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 Providers Assess Positive Changes CMS Proposes for Group Therapy Definition

As the long term and post-acute care (LT/PAC) profession continues to assess the Fiscal Year 2020 Skilled Nursing Facility (SNF) proposed payment rule released by the Centers for Medicaid & Medicare Services (CMS) on April 19, one leading expert tells Provider why the plan’s 2.5 percent net payment increase was just one piece of good news from the proposal.

On payment, CMS wants SNFs to receive a net 2.5 percent increase after all required deductions in FY 2020, which on an aggregate basis sums to $887 million.

CMS also proposes to expand the definition of group therapy starting on Oct. 1 with its new payment plan, the Patient Driven Payment Model (PDPM). This would mark a major step forward for providers, according to Daniel Ciolek, associate vice president, therapy advocacy for the American Health Care Association (AHCA).

Currently, a group must be four people to be called group therapy. But, LT/PAC providers believe this definition restricts the use of group therapy, and CMS agreed by stating in the proposed rule that starting with the new PDPM a group can consist of between two and six patients. 

Ciolek says first and foremost, the change would allow the therapist the autonomy to provide the most appropriate care based on the resident’s current care needs and evidence-based research. “Second, the standardization across post-acute provider settings for patients with similar characteristics represents an important step in achieving the aspirations of the IMPACT Act in reducing care variability and outcomes across post-acute care settings,” he says.

IMPACT refers to the Improving Medicare Post-Acute Care Transformation Act of 2014, a law that seeks to change and improve Medicare’s post-acute care services and how they are reported. 

Other than the proposed revision in the definition of group therapy in the proposed rule, the most significant CMS clarifications related to therapy services that have already been furnished via the frequently updated PDPM frequently asked questions on the CMS PDPM website, Ciolek says.

He adds that the relatively low number of changes being made to PDPM is also a positive for providers that are preparing for the transition this fall.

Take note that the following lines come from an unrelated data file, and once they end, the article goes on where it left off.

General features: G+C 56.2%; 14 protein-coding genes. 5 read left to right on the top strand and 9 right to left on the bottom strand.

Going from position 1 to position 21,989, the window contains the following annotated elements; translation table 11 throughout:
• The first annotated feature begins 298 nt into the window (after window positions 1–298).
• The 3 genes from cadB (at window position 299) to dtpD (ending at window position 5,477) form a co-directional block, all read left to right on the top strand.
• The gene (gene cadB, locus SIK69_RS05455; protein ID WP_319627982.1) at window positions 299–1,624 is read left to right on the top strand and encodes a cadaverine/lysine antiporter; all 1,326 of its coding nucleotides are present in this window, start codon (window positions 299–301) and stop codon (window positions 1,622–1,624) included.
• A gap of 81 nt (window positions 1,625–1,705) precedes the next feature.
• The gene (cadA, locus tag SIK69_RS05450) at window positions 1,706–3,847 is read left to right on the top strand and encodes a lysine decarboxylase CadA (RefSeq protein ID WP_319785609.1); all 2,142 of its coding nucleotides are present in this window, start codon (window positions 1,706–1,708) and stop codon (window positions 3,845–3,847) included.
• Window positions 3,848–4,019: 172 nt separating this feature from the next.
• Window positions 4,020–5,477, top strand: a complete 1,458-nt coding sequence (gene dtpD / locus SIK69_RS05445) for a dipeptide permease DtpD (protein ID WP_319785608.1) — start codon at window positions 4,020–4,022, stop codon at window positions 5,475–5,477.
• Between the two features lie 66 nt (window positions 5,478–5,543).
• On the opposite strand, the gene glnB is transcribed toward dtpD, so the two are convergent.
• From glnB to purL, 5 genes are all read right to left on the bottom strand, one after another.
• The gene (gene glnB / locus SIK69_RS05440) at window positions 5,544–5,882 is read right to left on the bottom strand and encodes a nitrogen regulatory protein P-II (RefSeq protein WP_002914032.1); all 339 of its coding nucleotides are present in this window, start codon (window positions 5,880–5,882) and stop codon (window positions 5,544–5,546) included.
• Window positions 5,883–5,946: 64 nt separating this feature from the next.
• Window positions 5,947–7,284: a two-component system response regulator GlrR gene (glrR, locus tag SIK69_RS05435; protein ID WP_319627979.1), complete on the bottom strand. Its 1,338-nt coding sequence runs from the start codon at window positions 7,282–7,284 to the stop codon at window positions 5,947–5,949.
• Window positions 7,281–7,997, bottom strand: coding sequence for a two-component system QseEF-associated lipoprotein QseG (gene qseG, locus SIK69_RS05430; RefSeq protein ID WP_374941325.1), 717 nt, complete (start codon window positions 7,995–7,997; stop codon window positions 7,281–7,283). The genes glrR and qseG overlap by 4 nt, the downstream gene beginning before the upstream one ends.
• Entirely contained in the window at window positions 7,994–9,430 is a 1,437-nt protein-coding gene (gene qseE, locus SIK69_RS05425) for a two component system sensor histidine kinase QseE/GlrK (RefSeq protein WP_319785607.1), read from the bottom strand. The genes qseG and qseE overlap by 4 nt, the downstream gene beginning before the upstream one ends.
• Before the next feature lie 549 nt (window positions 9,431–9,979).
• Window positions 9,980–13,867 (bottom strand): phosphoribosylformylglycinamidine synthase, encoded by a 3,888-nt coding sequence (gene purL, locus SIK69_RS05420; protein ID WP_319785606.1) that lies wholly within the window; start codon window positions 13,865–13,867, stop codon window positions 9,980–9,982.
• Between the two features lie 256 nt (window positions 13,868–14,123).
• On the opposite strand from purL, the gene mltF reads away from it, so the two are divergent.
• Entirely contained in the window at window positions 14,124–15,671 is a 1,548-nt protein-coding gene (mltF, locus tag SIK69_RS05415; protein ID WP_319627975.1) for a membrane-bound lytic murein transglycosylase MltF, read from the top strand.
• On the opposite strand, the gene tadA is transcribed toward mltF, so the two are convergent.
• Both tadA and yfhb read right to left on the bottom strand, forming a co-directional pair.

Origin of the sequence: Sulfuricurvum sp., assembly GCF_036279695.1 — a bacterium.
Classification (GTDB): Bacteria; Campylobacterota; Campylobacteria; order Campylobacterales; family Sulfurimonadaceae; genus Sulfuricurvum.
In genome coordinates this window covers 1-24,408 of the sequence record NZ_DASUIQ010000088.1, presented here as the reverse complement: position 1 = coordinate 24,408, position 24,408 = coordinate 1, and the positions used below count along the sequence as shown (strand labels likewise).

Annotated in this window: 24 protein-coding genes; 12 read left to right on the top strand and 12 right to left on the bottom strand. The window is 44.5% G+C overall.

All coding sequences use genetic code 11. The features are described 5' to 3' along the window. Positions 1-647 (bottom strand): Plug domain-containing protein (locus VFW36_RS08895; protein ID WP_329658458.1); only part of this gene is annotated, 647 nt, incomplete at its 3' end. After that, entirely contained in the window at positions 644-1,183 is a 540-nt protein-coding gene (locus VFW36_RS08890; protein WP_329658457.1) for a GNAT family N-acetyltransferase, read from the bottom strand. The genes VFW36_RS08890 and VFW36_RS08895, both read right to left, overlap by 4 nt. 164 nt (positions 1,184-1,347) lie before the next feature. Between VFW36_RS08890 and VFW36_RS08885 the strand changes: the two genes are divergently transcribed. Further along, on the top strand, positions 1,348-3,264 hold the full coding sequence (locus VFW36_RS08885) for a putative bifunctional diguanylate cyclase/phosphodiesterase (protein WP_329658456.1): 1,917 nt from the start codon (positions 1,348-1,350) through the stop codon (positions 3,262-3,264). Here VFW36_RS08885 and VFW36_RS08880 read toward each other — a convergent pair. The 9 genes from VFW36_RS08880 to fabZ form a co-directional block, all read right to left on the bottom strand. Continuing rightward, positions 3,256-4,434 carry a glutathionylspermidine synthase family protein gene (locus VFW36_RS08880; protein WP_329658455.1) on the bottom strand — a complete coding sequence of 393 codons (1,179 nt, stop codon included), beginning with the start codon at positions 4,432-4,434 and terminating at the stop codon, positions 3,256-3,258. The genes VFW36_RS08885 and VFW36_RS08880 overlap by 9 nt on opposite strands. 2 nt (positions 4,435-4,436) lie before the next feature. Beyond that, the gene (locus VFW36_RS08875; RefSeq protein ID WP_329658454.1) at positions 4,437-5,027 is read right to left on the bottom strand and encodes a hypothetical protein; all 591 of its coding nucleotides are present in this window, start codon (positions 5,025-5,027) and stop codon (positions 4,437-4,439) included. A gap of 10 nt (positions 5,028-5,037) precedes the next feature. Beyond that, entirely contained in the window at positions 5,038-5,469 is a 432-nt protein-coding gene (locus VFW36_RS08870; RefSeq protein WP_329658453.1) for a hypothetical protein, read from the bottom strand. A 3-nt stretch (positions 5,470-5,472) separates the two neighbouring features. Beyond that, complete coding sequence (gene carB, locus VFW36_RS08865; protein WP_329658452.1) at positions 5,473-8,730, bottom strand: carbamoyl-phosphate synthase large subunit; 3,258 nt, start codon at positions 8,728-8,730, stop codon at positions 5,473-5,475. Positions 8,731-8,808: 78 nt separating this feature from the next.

“The lack of policy volatility is helpful at this time as most providers have already initiated RUGs [Resource Utilization Groups] to PDPM transition activities, including self-assessment, gap analysis, planning, and training, none of which will require a significant alteration based upon this NPRM [Notice of Proposed Rulemaking],” Ciolek says.         

There are some other minor changes to PDPM that AHCA is still evaluating, particularly in situations like how CMS intends to approach updating PDPM policies via regulatory or sub-regulatory processes, depending on whether a change is deemed substantive or non-substantive. 

“For example, CMS proposes to provide routine updates to the PDPM ICD-10 [International Classification of DiseasesTenth Revision, Clinical Modification] code mappings and lists by updating tables on the CMS PDPM website, while more substantive changes would be proposed through rulemaking,” he says.

Overall, the assessment of the proposed rule turns on the fact that CMS is clearly making the final turn toward the implementation of PDPM on Oct. 1 and that the limited scope of proposed changes in this NPRM indicates that “CMS is ready to roll,” Ciolek says. 

“AHCA has been providing extensive PDPM preparedness training to our members nationwide, and we are encouraged by the energy and attentiveness our members have demonstrated in working toward making this a successful transition,” he adds.     

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